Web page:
The Coastal Pacific (formerly TranzCoastal) stops in Blenheim, Picton, Seddon and Kaikoura (where the station is on Whaleway Station Road, presumably named because Whale Watch Kaikoura operate out of the station). A fantastic way to see the Kaikoura coast and Marlborough.
- 3 Woodbourne Airport (Marlborough Airport). at Woodbourne, 10 minutes from Blenheim and 4min from Renwick on State Highway 6. Blenheim Airport is serviced by Air New Zealand with flights to Auckland, Wellington and Christchurch. The commuter airline Air2there flies to Wellington and Paraparaumu (north of Wellington). Sounds Air, mainly based out of Picton Airport, also has one return flight to Wellington from Woodbourne.
- 4 Kaikoura Aerodrome. is one of New Zealand's smaller airports. It's not an airstrip, as the runway is sealed for a smoother landing. Don't expect to join crowds of other passengers filing aboard a wide bodied jet, or even a narrow bodied one. You'll fly in a plane the size of a compact car, where every seat has a window, or two, and a door as well. You might even get to sit alongside the pilot, so don't play with the controls! Oh, and you will have to carry your own bags, so pack well and don't have too much luggage; excess baggage doesn't fly.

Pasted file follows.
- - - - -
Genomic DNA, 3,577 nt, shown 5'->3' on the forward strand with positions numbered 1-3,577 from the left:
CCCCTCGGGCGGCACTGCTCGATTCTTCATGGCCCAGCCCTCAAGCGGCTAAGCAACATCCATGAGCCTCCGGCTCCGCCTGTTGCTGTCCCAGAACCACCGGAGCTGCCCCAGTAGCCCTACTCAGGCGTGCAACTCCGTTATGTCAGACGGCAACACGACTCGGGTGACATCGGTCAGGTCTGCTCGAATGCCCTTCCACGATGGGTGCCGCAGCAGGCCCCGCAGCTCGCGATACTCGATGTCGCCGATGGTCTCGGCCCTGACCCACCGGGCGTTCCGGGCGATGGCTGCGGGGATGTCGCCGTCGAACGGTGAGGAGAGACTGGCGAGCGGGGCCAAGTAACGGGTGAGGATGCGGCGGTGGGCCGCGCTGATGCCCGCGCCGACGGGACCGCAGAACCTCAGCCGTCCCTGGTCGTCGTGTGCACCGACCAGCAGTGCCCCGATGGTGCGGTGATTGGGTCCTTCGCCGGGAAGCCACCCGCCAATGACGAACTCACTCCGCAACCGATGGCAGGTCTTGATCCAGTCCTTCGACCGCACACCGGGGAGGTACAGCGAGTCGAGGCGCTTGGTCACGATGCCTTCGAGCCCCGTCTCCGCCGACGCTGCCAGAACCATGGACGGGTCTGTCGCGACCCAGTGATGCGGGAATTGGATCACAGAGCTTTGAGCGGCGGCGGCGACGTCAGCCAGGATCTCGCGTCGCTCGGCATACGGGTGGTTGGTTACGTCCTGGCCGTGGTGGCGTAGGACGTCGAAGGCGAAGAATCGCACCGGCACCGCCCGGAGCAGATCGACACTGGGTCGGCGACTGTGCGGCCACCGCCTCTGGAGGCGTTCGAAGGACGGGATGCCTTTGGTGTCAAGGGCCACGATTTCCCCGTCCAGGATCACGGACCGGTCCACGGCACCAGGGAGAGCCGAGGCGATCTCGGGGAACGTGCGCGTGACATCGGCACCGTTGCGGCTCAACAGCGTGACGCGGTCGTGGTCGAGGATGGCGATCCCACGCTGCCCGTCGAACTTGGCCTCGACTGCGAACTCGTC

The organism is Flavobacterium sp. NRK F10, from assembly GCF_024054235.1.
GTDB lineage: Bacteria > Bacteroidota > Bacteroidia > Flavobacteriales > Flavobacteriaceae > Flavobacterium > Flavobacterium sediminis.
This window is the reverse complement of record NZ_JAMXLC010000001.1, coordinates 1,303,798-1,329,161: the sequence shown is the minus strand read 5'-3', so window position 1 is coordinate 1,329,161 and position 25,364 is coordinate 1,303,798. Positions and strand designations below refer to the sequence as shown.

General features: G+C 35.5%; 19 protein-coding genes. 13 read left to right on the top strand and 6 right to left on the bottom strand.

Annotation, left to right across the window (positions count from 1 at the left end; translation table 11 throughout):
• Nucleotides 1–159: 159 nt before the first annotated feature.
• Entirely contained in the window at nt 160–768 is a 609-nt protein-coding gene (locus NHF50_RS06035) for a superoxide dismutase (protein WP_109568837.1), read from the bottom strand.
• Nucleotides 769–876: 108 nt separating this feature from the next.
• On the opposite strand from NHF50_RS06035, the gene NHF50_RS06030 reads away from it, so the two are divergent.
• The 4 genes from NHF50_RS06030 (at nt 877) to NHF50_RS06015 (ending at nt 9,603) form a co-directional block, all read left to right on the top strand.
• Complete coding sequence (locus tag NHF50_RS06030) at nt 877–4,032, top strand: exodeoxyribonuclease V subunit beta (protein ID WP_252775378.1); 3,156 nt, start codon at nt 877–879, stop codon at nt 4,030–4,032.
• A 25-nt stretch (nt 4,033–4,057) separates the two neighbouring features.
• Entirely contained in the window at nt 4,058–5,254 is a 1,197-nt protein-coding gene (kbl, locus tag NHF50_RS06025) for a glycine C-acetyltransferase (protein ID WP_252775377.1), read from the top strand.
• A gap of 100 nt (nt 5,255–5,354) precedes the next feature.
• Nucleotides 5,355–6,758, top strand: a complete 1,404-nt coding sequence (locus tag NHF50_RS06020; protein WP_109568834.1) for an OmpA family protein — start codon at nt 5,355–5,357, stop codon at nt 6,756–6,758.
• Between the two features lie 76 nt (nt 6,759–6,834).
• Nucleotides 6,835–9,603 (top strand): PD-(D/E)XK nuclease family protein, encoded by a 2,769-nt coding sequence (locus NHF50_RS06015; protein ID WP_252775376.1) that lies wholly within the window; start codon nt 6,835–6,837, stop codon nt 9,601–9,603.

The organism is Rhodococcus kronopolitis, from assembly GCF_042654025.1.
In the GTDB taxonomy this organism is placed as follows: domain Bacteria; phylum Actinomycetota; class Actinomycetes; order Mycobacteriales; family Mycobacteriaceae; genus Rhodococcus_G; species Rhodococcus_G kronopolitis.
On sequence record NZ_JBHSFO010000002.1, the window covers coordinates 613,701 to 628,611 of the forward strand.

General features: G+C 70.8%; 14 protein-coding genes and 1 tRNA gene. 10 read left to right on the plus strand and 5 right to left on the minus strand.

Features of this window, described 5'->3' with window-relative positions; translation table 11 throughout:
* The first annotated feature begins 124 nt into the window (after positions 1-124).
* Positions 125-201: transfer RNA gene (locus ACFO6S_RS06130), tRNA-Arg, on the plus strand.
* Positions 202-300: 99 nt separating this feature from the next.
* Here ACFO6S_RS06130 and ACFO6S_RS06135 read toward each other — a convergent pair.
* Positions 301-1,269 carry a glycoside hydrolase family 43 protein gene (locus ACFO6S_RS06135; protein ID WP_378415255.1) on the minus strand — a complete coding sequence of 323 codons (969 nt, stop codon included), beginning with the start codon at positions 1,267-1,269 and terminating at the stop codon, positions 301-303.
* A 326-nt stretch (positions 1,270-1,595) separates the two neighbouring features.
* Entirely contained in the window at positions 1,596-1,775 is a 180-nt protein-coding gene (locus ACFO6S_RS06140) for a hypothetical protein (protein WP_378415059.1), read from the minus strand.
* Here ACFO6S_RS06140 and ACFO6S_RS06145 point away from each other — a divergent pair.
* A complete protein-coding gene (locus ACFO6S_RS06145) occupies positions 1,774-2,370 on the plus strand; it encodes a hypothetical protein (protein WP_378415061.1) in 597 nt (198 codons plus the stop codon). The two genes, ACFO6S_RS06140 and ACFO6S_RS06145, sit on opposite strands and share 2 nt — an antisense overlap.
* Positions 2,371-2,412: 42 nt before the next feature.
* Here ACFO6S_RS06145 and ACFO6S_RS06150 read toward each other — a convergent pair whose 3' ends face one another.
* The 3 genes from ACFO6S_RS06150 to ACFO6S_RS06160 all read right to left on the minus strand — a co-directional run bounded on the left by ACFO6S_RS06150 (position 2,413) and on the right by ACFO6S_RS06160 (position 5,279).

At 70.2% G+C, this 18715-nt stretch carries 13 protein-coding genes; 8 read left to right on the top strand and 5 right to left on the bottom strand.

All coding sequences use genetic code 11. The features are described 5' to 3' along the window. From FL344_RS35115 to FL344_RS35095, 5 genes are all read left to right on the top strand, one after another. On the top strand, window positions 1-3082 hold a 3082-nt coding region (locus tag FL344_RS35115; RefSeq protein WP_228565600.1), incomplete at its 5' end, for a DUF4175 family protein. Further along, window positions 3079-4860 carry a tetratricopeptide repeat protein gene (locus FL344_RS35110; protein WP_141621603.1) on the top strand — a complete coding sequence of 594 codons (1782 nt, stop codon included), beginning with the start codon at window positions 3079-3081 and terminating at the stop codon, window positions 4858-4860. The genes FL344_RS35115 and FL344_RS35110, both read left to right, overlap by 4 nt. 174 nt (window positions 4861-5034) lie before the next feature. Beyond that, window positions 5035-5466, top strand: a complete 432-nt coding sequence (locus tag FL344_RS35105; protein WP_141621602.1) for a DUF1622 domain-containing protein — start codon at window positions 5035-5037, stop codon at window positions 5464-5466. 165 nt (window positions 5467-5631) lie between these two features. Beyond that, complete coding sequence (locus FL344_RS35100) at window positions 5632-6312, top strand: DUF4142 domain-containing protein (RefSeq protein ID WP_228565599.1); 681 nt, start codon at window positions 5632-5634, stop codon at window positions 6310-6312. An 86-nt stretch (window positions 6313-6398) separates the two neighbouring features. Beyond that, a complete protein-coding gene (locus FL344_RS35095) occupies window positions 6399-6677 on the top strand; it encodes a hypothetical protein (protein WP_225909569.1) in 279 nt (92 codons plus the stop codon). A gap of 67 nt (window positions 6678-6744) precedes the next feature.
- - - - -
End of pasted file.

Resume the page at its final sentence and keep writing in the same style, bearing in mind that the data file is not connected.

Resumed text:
- 5 Picton Aerodrome. located 5min south of Picton and 15min north of Blenheim off State Highway 1 (SH1), is the base for Sounds Air. This commuter airline flies to Wellington as well as offering scenic flights around the Marlborough Sounds. Picton is also used by Skydive the Sounds.
State Highway 1 runs north-south through Marlborough, linking Picton, Blenheim, Seddon and Kaikoura south to Christchurch. State Highway 6 from Nelson runs east from Nelson via Havelock to meet SH 1 at Blenheim. State Highway 63 runs from State Highway 6 at Kawatiri via St Arnaud to SH 6 at Renwick (10 km wast of Blenheim), providing direct route from the West Coast to Marlborough avoiding Nelson.